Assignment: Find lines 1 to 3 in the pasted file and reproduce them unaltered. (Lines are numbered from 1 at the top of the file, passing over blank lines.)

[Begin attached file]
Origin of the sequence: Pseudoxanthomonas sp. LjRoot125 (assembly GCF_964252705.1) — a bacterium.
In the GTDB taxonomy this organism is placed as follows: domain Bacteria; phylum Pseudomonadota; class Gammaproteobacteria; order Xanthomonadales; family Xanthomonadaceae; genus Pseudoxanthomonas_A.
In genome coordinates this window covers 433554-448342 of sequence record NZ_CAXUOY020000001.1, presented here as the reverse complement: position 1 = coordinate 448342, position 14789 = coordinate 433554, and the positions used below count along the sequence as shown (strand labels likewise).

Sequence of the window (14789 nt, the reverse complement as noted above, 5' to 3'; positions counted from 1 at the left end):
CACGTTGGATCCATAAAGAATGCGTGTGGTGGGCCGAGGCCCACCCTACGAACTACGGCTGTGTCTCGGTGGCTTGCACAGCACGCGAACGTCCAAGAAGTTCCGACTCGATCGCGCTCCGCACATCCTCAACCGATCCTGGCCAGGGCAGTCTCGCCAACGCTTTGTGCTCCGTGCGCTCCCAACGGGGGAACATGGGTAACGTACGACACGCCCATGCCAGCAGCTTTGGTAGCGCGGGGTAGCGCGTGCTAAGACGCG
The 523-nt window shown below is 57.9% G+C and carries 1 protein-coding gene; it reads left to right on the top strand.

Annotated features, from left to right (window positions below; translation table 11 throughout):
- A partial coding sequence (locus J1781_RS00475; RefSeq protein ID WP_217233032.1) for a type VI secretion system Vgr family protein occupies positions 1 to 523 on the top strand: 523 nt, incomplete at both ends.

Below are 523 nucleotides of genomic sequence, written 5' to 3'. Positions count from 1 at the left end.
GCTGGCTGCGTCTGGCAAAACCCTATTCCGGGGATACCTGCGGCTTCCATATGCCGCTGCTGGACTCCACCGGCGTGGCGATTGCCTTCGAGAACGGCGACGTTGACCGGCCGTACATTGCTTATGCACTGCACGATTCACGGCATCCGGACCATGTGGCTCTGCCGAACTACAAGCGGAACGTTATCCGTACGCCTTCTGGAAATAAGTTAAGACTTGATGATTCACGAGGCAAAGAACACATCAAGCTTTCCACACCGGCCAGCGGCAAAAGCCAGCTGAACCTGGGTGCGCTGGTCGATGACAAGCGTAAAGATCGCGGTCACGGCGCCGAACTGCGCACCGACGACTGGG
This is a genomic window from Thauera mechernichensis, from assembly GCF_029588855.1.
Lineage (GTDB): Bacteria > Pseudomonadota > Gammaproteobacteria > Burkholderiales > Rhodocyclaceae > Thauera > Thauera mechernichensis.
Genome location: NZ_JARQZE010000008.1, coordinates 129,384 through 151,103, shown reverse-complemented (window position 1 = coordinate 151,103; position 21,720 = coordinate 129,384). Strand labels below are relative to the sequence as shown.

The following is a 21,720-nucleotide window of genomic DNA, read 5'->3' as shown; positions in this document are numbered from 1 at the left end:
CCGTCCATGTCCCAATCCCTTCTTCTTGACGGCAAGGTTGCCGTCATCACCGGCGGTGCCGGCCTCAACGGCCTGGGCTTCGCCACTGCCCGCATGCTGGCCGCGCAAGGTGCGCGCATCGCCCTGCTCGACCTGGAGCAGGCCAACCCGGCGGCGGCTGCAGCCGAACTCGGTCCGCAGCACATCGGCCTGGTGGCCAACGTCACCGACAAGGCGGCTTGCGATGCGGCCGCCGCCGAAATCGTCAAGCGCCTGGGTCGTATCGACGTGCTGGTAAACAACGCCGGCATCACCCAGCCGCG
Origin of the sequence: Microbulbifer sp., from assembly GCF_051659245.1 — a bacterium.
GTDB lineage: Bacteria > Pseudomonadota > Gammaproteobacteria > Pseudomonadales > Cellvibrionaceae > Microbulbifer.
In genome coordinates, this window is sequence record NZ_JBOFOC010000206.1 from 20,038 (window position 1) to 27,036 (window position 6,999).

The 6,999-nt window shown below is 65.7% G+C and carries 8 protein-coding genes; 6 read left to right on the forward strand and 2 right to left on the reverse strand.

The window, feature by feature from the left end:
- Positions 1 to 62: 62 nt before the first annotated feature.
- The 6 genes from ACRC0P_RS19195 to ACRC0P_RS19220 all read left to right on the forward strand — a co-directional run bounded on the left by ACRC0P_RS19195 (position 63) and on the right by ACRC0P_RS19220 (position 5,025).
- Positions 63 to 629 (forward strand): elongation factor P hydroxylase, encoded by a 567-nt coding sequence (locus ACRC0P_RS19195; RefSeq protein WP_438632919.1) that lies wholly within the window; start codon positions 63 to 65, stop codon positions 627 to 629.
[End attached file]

Origin of the sequence: Pseudoxanthomonas sp. LjRoot125 (assembly GCF_964252705.1) — a bacterium.
In the GTDB taxonomy this organism is placed as follows: domain Bacteria; phylum Pseudomonadota; class Gammaproteobacteria; order Xanthomonadales; family Xanthomonadaceae; genus Pseudoxanthomonas_A.
In genome coordinates this window covers 433554-448342 of sequence record NZ_CAXUOY020000001.1, presented here as the reverse complement: position 1 = coordinate 448342, position 14789 = coordinate 433554, and the positions used below count along the sequence as shown (strand labels likewise).